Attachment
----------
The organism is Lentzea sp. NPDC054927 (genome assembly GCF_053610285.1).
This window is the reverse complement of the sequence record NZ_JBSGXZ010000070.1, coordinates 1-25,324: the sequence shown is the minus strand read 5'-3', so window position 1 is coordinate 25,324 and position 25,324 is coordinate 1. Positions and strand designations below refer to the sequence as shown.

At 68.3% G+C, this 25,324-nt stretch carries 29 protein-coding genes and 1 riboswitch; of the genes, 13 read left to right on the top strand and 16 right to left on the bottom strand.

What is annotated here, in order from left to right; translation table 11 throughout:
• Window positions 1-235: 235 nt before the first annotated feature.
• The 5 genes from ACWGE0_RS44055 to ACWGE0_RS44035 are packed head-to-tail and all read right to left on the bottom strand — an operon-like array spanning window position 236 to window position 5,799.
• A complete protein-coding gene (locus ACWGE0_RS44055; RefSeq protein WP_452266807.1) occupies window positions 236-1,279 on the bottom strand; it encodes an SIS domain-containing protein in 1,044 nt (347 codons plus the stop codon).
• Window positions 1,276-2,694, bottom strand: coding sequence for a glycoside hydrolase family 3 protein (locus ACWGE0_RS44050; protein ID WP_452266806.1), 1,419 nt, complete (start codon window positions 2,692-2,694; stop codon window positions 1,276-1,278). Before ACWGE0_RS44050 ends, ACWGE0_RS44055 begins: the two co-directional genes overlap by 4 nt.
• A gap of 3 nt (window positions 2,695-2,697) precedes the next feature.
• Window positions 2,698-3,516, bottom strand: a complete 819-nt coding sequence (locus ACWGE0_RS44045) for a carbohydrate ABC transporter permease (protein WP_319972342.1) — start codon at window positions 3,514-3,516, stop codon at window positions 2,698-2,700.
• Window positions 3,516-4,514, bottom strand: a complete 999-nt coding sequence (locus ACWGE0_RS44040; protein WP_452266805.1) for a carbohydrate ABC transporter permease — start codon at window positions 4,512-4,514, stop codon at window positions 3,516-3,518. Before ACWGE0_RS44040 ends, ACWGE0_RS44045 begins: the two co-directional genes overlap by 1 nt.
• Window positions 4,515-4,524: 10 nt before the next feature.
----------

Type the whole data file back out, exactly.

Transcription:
The organism is Lentzea sp. NPDC054927 (genome assembly GCF_053610285.1).
This window is the reverse complement of the sequence record NZ_JBSGXZ010000070.1, coordinates 1-25,324: the sequence shown is the minus strand read 5'-3', so window position 1 is coordinate 25,324 and position 25,324 is coordinate 1. Positions and strand designations below refer to the sequence as shown.

At 68.3% G+C, this 25,324-nt stretch carries 29 protein-coding genes and 1 riboswitch; of the genes, 13 read left to right on the top strand and 16 right to left on the bottom strand.

What is annotated here, in order from left to right; translation table 11 throughout:
• Window positions 1-235: 235 nt before the first annotated feature.
• The 5 genes from ACWGE0_RS44055 to ACWGE0_RS44035 are packed head-to-tail and all read right to left on the bottom strand — an operon-like array spanning window position 236 to window position 5,799.
• A complete protein-coding gene (locus ACWGE0_RS44055; RefSeq protein WP_452266807.1) occupies window positions 236-1,279 on the bottom strand; it encodes an SIS domain-containing protein in 1,044 nt (347 codons plus the stop codon).
• Window positions 1,276-2,694, bottom strand: coding sequence for a glycoside hydrolase family 3 protein (locus ACWGE0_RS44050; protein ID WP_452266806.1), 1,419 nt, complete (start codon window positions 2,692-2,694; stop codon window positions 1,276-1,278). Before ACWGE0_RS44050 ends, ACWGE0_RS44055 begins: the two co-directional genes overlap by 4 nt.
• A gap of 3 nt (window positions 2,695-2,697) precedes the next feature.
• Window positions 2,698-3,516, bottom strand: a complete 819-nt coding sequence (locus ACWGE0_RS44045) for a carbohydrate ABC transporter permease (protein WP_319972342.1) — start codon at window positions 3,514-3,516, stop codon at window positions 2,698-2,700.
• Window positions 3,516-4,514, bottom strand: a complete 999-nt coding sequence (locus ACWGE0_RS44040; protein WP_452266805.1) for a carbohydrate ABC transporter permease — start codon at window positions 4,512-4,514, stop codon at window positions 3,516-3,518. Before ACWGE0_RS44040 ends, ACWGE0_RS44045 begins: the two co-directional genes overlap by 1 nt.
• Window positions 4,515-4,524: 10 nt before the next feature.